On page 1733, a team led by Andrei Gudkov of the University of Illinois, Chicago, reports that it has identified a novel compound that protects mice against side effects induced by radiation and allows them to withstand what would otherwise be lethal radiation doses. Other known compounds that help protect healthy tissue from cancer therapies have only limited effects, for example, helping restore the bone marrow's ability to make red blood cells. But because of its unusual mechanism of action, the new compound, a small organic chemical called pifithrin-α (PFTα), may protect all vulnerable tissues.

    Defense line.

    By interfering with p53's ability to induce apoptosis and growth arrest, PFTα may protect cells against cancer therapy side effects.


    PFTα works by blocking a protein called p53. When cells are poisoned by chemotherapeutic drugs or barraged by radiation, p53 spurs them either to commit suicide or to go into growth arrest. People whose tumors contain an active p53 gene won't be eligible for the drug, because it could help their tumors fight the therapy, too. But in about 50% of all human cancers, the p53 gene is inactivated, and PFTα could help people with such tumors endure higher, possibly life-saving doses of radiation or chemotherapeutic drugs. It's a “beautiful” paper, says molecular biologist Scott Lowe of Cold Spring Harbor Laboratory in New York. “A lot of people are going to say, ‘Gee, why didn't I think of that?’”

    To come up with their drug, Gudkov's team reversed conventional thinking about the p53 gene. Loss or inactivation of the gene is thought to be one of the genetic changes leading to cancer, presumably because it contributes to loss of growth control in tumors. That's led researchers to try to restore p53 to the tumors lacking a functional copy. But earlier results had shown that the protein also mediates the side effects of cancer therapy. For example, the healthy tissues of p53-deficient mice suffered less damage from gamma irradiation than the healthy tissues of normal mice.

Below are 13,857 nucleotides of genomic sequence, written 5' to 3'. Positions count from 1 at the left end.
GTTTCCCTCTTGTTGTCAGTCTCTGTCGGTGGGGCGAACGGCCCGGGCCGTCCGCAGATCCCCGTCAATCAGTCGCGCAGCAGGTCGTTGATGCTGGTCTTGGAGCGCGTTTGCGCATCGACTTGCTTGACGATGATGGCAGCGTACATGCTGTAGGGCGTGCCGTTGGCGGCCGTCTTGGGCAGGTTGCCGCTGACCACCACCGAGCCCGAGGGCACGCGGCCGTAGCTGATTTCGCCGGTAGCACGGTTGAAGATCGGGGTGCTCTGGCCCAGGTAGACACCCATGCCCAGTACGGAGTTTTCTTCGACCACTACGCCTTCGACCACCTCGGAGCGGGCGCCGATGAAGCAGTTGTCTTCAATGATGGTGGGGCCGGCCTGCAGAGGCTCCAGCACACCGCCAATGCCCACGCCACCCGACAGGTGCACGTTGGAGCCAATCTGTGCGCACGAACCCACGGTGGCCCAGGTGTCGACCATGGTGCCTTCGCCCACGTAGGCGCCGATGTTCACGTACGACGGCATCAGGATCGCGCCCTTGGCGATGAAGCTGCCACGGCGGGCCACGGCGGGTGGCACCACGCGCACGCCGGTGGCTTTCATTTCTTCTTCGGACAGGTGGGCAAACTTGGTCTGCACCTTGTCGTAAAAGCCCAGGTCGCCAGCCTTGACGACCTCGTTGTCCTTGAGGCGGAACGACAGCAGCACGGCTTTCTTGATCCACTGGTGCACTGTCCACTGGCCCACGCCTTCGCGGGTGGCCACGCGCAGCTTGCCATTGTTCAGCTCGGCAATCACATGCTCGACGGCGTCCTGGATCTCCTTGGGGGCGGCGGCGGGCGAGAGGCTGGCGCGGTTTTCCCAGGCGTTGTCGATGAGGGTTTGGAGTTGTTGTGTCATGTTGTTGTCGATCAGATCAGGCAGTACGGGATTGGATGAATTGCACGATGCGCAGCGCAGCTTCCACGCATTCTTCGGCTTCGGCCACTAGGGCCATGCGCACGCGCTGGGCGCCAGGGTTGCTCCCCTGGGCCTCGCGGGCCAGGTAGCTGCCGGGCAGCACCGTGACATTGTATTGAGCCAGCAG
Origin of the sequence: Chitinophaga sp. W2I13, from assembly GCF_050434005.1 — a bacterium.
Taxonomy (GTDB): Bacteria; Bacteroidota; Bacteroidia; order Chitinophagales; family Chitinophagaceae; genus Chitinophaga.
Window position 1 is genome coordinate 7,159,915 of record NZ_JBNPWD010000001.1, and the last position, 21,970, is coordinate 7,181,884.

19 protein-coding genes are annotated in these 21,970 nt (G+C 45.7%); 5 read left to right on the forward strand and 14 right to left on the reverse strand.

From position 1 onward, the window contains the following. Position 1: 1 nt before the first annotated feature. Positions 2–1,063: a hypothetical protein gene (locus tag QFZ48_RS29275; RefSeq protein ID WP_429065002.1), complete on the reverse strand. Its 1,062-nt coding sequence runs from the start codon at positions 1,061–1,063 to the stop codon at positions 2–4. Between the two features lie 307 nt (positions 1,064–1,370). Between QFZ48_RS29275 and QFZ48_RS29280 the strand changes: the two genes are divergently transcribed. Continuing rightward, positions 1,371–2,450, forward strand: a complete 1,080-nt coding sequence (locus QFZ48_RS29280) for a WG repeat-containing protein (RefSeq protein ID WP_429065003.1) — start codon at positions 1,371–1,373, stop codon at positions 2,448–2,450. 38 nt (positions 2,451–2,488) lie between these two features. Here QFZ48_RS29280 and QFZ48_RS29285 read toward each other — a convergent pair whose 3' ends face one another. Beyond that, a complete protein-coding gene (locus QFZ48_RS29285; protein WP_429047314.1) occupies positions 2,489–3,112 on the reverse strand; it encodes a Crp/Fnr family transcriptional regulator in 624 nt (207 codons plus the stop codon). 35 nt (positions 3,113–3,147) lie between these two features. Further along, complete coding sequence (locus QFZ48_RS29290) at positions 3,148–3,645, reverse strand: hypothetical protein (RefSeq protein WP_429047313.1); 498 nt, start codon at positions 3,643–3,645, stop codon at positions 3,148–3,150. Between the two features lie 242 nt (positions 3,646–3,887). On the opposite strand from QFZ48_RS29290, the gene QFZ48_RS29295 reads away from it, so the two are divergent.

That meant that blocking p53 could potentially prevent side effects—but only if it could be done without triggering the formation of additional tumors. Many researchers doubted that was possible, but Gudkov says he gambled that a drug that blocks p53 “temporarily and reversibly” would do the trick. But first the researchers had to find such a compound. None was available, he says, “because nobody was ever interested in suppressing p53.”

    Because p53 turns on cell-suicide genes, the team devised a cultured cell system they could use to screen rapidly for compounds that block this activation. Several dozen of the 10,000 synthetic chemicals so tested had the desired effect, and about one-fifth of these were not toxic to cultured cells. One member of this group—PFTα—looked particularly promising. It blocked apoptosis triggered by radiation as well as by four chemotherapeutic drugs, and it also inhibited growth arrest induced by radiation. But it had no effect on the responses of p53-deficient cells—an indication that it works as postulated. “That satisfied us a lot, because it was what we expected,” Gudkov says.

    The Gudkov team went on to test PFTα in mice barraged with a near-lethal dose of gamma radiation. “Amazingly,” he says, “a single injection rescued [normal] mice completely” from a radiation dose that usually kills 60% of the animals, while having no effect on p53-deficient animals. What's more, the treated mice have survived more than 8 months—about half the normal mouse life-span—and none have developed any tumors.